With the right plan and the right discipline, you can get seriously shredded in just 28 days.Read article
His very name sounds like a comic book punch connecting with a skull: PLATZ! And his every workout was a war of attrition, not between him and the iron but between him and his muscles, and he refused to surrender. When he couldn’t get another full rep, he enlisted just enough help on forced reps. After that, he did half reps, and when he couldn’t get half reps, he did quarter reps, and then he just held the weight against the forces of gravity until his muscles, screaming for mercy, admitted defeat. He would not lose.
Coming into the 1981 Olympia, he was 26, a middling pro, noted as much for his lack of upper-body mass as his outstanding legs. But that summer he had pushed his workouts into new realms of torture and made one of the most dramatic one-year transformations in the history of bodybuilding. Not only was his upper body catching up to the previous high standards of his legs, but — forget symmetry — his legs were traveling where none had gone before, and many believe his wheels still have not been surpassed. He stunned the physique world with a third at the controversial ’81 Olympia and was the talk of bodybuilding for the following year. “I’ll win or die trying,” he famously said of the Olympia, but a much smaller tragedy — a torn biceps — derailed his dream the following year when he was favored for victory but finished sixth. His physique was never the same. Still, that brash and brutal sentiment summarized Platz’s too-brief but legendarily intense quest for the Sandow.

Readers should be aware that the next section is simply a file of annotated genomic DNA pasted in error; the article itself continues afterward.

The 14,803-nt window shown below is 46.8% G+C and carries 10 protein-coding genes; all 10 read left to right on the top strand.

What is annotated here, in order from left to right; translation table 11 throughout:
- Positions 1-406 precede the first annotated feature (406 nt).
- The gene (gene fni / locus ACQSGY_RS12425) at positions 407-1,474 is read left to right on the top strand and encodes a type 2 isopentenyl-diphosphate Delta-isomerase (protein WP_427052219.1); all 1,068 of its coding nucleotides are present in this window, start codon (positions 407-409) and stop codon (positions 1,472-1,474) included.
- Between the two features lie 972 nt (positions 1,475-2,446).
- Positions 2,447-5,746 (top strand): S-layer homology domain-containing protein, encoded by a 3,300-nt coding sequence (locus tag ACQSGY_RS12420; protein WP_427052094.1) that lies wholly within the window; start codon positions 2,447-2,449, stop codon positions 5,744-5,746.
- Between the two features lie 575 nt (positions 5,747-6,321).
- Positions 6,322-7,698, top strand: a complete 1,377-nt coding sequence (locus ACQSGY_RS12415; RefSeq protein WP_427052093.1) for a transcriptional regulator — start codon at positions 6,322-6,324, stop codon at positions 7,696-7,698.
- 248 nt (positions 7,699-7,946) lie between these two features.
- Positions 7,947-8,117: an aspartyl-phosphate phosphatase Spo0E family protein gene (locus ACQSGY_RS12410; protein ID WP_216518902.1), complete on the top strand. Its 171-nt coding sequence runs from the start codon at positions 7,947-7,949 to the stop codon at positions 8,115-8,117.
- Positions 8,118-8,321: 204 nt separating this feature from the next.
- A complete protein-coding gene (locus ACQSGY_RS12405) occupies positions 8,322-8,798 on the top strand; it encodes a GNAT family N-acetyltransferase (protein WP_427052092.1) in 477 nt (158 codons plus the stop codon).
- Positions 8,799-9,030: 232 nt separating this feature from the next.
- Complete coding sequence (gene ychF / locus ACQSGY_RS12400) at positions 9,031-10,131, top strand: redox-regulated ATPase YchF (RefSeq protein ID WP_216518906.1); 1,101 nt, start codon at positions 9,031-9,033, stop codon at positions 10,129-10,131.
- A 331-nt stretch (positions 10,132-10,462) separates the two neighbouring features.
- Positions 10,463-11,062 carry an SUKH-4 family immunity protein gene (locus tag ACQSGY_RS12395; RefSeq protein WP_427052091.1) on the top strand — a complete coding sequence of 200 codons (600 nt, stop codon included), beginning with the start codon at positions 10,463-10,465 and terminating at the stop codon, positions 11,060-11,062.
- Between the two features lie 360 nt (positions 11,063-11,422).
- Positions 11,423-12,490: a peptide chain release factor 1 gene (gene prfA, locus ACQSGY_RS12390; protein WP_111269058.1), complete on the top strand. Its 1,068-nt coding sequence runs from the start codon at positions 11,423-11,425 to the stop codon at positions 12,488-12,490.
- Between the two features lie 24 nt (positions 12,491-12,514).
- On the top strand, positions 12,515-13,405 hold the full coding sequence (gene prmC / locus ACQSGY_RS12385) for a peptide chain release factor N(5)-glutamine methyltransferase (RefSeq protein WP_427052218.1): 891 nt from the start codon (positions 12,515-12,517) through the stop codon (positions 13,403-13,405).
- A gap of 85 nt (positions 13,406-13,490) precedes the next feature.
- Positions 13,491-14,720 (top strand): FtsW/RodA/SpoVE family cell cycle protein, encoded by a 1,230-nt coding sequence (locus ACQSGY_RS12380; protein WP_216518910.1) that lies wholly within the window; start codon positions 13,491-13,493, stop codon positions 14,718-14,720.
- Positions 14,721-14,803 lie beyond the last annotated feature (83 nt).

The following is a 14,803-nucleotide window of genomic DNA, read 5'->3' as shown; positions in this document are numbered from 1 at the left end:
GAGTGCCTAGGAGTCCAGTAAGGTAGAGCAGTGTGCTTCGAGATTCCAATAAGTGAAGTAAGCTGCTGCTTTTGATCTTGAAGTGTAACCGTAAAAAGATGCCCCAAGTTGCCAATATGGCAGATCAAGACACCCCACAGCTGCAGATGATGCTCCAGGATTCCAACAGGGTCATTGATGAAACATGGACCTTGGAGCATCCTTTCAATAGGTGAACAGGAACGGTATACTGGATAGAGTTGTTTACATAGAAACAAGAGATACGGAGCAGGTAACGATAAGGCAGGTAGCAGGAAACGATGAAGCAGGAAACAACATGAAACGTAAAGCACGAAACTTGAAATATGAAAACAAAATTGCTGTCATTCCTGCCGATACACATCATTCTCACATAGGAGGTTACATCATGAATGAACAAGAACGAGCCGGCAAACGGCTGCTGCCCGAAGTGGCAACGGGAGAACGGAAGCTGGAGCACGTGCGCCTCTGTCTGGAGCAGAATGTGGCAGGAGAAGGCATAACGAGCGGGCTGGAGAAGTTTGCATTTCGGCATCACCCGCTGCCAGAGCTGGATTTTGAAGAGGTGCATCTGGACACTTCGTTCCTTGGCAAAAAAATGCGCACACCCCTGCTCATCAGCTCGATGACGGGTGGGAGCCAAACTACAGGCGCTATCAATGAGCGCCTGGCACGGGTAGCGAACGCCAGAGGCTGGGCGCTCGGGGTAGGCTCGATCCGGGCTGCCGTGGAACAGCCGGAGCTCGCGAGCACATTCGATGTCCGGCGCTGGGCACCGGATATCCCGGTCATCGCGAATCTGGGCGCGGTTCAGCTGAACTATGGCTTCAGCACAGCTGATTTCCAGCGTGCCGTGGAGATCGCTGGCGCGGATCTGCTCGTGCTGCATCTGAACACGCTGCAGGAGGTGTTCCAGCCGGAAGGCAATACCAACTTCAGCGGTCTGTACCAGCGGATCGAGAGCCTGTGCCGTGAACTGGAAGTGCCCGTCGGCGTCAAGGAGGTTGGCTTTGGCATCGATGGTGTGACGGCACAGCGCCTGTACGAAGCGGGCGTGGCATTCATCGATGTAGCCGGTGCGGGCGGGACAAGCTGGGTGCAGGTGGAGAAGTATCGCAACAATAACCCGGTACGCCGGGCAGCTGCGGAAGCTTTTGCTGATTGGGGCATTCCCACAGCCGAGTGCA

PLATZ’S ’81 LEG ROUTINE
*NOTES: Final sets of each exercise were drop sets extended even further via partial reps. This is not reflected in rep totals.